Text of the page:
Behind the velvet rope, boundaries are respected and the president’s handlers and the Secret Service ensure you are no closer to him than you need to be. Your bread-and-butter lens is most often the 70-200mm telephoto zoom variety and getting an exclusive image is almost impossible. Subtlety and nuance in your edit is the biggest differentiator between your work and the person that just shot the same thing over your shoulder.

Nights with the Bangkok protesters

Bangkok, Thailand

By Athit Perawongmetha

Thai anti-government protests have been going on for some three months and during weeks of political unrest my attention has been focused on the action of the daily news.

The protesters’ takeover of major intersections in the city harks back to a tumultuous April and May of 2010, when supporters of ousted premier Thaksin Shinawatra took to the streets. I now find myself in the same location near Bangkok’s central Lumphini Park where violent street battles between protesters and government security forces took place.

Today’s protesters are opponents, rather than supporters, of Thaksin and they are against his sister, the current Prime Minister Yingluck Shinawatra. They mostly hail from the south of Thailand and from Bangkok, whereas Thaksin and Yingluck’s supporters are mostly poor, rural voters from the north and northeast. But despite that, the scene does not look dissimilar to 2010: tents and barricades abound, and I am shooting pictures in the same spot.

Prayers during wartime

Midyat, Turkey

By Umit Bektas

Sunday mass has just begun in Mort Shmuni Syriac Orthodox Church. It is seven o’clock in the morning and the streets of Midyat, where the majority of the population is Muslim Kurdish, are empty.

But despite the calm outside, the historical church is overcrowded with a community of three hundred people, mostly children. Candles are lit, hymns are sung and prayers are made.

The reason that the mass is so crowded today is not because it is the festival of the Presentation of Christ in the Temple. It is because for over two years now, Syriac Christian families escaping the bloody war in Syria just across the border have been joining the congregation, adding to the Turkish Christian citizens of Midyat.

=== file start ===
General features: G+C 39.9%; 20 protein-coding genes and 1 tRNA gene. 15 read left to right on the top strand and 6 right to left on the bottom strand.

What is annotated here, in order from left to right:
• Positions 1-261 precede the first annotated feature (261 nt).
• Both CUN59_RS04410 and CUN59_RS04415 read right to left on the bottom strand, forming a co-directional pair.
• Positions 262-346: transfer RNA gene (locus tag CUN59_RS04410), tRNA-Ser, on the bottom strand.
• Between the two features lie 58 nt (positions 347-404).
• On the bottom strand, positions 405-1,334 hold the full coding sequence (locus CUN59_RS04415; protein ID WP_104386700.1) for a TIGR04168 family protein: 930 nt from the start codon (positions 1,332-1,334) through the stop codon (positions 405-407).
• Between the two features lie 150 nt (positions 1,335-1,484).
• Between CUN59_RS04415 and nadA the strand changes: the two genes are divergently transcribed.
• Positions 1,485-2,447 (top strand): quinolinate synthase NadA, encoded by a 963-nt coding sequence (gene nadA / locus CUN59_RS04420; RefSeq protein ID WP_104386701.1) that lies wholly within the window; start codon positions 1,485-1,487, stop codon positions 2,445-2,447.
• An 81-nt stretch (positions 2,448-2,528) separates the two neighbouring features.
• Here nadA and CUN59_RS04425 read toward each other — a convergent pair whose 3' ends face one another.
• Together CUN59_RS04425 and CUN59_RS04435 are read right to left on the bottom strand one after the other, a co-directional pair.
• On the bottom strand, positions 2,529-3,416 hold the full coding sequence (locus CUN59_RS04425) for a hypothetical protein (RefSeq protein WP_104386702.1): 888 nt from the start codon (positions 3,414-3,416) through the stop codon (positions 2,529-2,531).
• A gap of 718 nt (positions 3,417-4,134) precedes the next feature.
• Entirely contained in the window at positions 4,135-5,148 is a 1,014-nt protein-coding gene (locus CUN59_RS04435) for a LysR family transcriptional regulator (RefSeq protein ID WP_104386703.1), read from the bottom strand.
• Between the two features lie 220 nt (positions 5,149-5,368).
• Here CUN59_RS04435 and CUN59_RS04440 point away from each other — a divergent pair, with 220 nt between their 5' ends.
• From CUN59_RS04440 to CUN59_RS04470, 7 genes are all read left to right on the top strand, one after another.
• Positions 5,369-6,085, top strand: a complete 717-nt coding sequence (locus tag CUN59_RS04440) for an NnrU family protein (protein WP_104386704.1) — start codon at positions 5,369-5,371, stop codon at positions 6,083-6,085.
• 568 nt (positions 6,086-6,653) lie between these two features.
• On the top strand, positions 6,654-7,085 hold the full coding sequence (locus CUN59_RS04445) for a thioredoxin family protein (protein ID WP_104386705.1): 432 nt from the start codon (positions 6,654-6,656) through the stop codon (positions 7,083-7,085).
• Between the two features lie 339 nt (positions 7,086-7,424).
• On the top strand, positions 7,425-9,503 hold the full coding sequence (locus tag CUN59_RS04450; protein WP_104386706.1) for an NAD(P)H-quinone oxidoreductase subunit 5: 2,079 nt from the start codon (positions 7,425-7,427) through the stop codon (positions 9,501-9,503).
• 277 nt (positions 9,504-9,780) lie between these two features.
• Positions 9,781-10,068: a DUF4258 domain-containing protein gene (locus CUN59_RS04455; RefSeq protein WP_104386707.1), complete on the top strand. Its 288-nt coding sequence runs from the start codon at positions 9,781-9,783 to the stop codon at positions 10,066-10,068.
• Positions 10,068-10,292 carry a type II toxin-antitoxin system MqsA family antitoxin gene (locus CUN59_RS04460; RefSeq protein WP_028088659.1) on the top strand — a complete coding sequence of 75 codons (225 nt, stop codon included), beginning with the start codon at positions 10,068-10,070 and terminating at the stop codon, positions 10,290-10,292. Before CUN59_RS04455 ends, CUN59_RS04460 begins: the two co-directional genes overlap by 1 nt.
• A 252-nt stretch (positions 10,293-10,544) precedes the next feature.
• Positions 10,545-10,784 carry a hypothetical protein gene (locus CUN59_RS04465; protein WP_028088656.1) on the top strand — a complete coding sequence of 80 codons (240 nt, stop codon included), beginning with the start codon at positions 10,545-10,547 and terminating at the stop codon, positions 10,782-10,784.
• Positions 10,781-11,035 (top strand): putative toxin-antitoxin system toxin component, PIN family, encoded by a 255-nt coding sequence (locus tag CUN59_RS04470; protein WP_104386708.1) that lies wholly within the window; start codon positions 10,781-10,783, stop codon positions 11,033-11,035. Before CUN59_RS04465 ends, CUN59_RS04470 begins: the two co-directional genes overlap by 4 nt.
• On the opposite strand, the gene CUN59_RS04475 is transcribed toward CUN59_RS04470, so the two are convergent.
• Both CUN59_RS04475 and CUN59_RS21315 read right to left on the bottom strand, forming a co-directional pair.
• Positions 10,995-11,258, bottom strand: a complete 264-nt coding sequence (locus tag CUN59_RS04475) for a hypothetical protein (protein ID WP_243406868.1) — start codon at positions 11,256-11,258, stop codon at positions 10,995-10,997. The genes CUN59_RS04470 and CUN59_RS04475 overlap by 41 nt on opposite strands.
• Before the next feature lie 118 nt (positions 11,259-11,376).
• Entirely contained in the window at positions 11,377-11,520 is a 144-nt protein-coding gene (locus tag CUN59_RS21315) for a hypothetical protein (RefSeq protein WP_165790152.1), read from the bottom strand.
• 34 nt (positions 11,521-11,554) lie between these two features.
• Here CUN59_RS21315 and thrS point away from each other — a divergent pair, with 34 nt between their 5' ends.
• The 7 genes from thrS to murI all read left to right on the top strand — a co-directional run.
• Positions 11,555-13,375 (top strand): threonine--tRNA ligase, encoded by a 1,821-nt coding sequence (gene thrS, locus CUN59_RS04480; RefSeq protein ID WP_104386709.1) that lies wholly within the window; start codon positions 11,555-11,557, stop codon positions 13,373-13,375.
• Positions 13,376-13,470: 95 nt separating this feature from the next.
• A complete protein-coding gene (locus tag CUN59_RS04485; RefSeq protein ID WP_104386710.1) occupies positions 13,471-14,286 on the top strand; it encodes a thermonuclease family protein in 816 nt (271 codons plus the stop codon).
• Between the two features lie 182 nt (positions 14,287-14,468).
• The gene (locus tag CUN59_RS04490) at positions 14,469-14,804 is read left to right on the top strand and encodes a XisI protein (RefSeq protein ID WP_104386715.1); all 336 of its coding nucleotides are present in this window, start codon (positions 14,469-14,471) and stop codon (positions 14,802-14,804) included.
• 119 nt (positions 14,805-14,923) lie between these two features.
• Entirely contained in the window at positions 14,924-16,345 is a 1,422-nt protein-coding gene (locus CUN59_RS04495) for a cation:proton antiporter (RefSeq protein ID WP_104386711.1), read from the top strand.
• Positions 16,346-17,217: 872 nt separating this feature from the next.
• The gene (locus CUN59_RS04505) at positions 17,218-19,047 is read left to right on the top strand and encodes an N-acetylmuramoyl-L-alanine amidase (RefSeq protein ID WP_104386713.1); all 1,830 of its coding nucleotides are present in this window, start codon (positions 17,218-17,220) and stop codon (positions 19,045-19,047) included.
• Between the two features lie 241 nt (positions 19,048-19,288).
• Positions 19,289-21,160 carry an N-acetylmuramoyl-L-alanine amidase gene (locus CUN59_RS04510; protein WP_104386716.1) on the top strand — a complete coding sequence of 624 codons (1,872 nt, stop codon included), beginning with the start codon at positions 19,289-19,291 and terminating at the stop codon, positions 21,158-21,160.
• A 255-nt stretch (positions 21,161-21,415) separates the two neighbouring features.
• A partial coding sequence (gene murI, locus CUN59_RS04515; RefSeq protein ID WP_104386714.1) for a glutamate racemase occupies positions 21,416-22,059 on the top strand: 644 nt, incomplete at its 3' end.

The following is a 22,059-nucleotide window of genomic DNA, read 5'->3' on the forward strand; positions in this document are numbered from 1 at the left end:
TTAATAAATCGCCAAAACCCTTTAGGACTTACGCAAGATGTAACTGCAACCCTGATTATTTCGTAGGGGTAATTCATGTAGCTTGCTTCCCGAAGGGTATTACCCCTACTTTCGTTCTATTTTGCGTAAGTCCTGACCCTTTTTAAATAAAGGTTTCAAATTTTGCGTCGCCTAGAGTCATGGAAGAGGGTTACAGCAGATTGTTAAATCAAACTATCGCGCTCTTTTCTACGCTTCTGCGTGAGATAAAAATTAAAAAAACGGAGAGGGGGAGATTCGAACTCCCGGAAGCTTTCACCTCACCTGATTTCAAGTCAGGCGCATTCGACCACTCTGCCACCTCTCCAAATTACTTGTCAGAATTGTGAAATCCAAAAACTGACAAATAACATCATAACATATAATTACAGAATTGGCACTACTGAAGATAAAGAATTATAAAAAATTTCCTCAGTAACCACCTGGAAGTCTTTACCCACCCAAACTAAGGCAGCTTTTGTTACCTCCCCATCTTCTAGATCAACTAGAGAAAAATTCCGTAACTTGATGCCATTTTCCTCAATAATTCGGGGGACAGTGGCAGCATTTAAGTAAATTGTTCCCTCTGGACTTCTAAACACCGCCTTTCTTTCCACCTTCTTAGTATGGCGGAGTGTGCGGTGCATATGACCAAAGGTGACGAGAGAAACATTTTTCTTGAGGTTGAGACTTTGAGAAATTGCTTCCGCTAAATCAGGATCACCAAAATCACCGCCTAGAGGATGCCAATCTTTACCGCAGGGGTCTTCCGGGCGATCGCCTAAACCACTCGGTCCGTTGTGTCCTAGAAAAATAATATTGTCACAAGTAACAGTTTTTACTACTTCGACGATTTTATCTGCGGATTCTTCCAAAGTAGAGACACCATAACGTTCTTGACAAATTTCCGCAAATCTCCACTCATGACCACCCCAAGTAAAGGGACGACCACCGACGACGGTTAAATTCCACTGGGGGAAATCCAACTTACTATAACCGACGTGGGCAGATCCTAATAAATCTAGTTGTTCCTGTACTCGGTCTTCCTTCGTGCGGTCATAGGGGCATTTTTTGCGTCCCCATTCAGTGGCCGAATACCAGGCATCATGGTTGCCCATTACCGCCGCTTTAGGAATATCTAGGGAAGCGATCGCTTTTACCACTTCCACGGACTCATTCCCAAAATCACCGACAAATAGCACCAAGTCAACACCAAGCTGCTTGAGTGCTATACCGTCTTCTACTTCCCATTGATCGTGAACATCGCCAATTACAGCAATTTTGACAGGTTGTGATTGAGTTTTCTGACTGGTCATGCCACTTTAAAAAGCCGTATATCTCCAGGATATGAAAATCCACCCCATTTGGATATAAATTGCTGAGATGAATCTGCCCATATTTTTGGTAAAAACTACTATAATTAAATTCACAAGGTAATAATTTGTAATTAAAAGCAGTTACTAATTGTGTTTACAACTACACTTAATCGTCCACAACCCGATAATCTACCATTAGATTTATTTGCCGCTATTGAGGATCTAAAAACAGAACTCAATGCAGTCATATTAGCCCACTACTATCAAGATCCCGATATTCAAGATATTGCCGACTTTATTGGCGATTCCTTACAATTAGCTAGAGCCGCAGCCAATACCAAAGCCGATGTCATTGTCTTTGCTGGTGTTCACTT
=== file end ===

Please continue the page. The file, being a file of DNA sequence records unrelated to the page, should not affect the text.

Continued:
A taste for music

Haguenau, France

By Vincent Kessler

I love cooking and I have a passion for music. What then could please me more than an orchestra that plays music with instruments made out of vegetables?

I cannot remember when I first heard about the Vegetable Orchestra. But when I realized that they were planning to hold a concert some 40 kilometers from my home, I got in touch and was given the opportunity to watch them prepare for a performance.

Based in Vienna, Austria, the orchestra was created in 1998 by artists from a range of backgrounds, from musicians to people in visual fields like painting and design. Their website describes their sound as: “influenced by experimental contemporary, electronic music, musique concrete, noise, improvised music [and] pop music”.

Life on the margins in Pakistan

Islamabad, Pakistan

By Zohra Bensemra

There are so many slums in Pakistan, and they can be home to all sorts of communities – Christians, Shi’ites, Afghan refugees, or Pakistanis fleeing violence or seeking jobs.

But whatever their background, they all face the same struggles in their daily lives. The divisions of religion and nationality are less important than finding clean water, a space to study, or a battered toy for a young child to play with.

Working in these areas requires great respect for the residents, and the photographer must be aware of cultural taboos.

Slip slidin’ away

New York, New York

By Andrew Kelly

When an editor reaches out to you with: “Want an assignment that involves biking, drinking, Vikings and shopping carts?” there’s only one answer. And with that, I was Reuters’ assigned photographer for Idiotarod 2014.

The Idiotarod’s website describes it as: “an urban spoof of the Alaskan dog sled race”, namely, the Iditarod, which takes place around the same time.

The Alaskan race involves a grueling multi-day trek by dog sled across the Tundra, compared to the New York version, which consists of drunk hipsters pushing decorated shopping carts from bar to bar over a 5 mile route.

The ghost buildings of Athens

Athens, Greece

By Yorgos Karahalis

Both as a photographer and a resident of this city, I have always wanted to explore the ghost buildings that stand semi-ruined on a central avenue of Athens, squeezed between the police headquarters and the Supreme Court, just a couple miles from the Greek parliament.

These blocks of flats, built back in the 1930s to house Greek refugees from Asia Minor, have not been taken care of for decades. They have been totally left to their fate.

The eight blocks of 228 flats, each about 160 sq feet (15 sq meters), catch your eye as you drive down Alexandras Avenue. While it’s quite simple to explain to someone what these rundown and graffiti-covered buildings are now, explaining how this place reached this point is more difficult.